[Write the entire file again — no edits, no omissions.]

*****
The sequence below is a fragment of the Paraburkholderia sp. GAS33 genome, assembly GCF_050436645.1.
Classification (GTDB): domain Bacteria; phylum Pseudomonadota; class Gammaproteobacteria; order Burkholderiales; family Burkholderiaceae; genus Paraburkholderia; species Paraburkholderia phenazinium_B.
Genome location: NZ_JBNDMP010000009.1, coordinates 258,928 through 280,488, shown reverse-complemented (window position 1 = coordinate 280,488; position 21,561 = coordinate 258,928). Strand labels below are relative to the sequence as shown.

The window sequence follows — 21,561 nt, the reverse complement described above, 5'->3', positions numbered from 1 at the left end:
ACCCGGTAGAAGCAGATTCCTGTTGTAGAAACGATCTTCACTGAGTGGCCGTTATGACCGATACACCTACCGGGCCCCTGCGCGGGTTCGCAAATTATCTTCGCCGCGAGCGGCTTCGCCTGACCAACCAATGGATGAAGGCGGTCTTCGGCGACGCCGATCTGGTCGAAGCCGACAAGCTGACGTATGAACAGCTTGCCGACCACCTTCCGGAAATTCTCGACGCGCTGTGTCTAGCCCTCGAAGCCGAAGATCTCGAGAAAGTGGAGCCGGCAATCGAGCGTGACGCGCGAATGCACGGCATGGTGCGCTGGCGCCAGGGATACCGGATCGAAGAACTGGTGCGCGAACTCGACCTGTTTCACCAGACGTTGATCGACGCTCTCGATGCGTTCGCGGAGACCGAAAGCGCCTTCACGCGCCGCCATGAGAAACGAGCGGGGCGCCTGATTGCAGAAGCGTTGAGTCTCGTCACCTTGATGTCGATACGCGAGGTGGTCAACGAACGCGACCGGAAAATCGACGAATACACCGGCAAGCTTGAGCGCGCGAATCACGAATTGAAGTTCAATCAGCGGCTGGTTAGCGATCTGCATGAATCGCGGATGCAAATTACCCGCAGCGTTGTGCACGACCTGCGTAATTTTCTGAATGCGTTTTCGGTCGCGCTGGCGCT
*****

The sequence below is a fragment of the Paraburkholderia sp. GAS33 genome, assembly GCF_050436645.1.
Classification (GTDB): domain Bacteria; phylum Pseudomonadota; class Gammaproteobacteria; order Burkholderiales; family Burkholderiaceae; genus Paraburkholderia; species Paraburkholderia phenazinium_B.
Genome location: NZ_JBNDMP010000009.1, coordinates 258,928 through 280,488, shown reverse-complemented (window position 1 = coordinate 280,488; position 21,561 = coordinate 258,928). Strand labels below are relative to the sequence as shown.

The window sequence follows — 21,561 nt, the reverse complement described above, 5'->3', positions numbered from 1 at the left end:
ACCCGGTAGAAGCAGATTCCTGTTGTAGAAACGATCTTCACTGAGTGGCCGTTATGACCGATACACCTACCGGGCCCCTGCGCGGGTTCGCAAATTATCTTCGCCGCGAGCGGCTTCGCCTGACCAACCAATGGATGAAGGCGGTCTTCGGCGACGCCGATCTGGTCGAAGCCGACAAGCTGACGTATGAACAGCTTGCCGACCACCTTCCGGAAATTCTCGACGCGCTGTGTCTAGCCCTCGAAGCCGAAGATCTCGAGAAAGTGGAGCCGGCAATCGAGCGTGACGCGCGAATGCACGGCATGGTGCGCTGGCGCCAGGGATACCGGATCGAAGAACTGGTGCGCGAACTCGACCTGTTTCACCAGACGTTGATCGACGCTCTCGATGCGTTCGCGGAGACCGAAAGCGCCTTCACGCGCCGCCATGAGAAACGAGCGGGGCGCCTGATTGCAGAAGCGTTGAGTCTCGTCACCTTGATGTCGATACGCGAGGTGGTCAACGAACGCGACCGGAAAATCGACGAATACACCGGCAAGCTTGAGCGCGCGAATCACGAATTGAAGTTCAATCAGCGGCTGGTTAGCGATCTGCATGAATCGCGGATGCAAATTACCCGCAGCGTTGTGCACGACCTGCGTAATTTTCTGAATGCGTTTTCGGTCGCGCTGGCGCT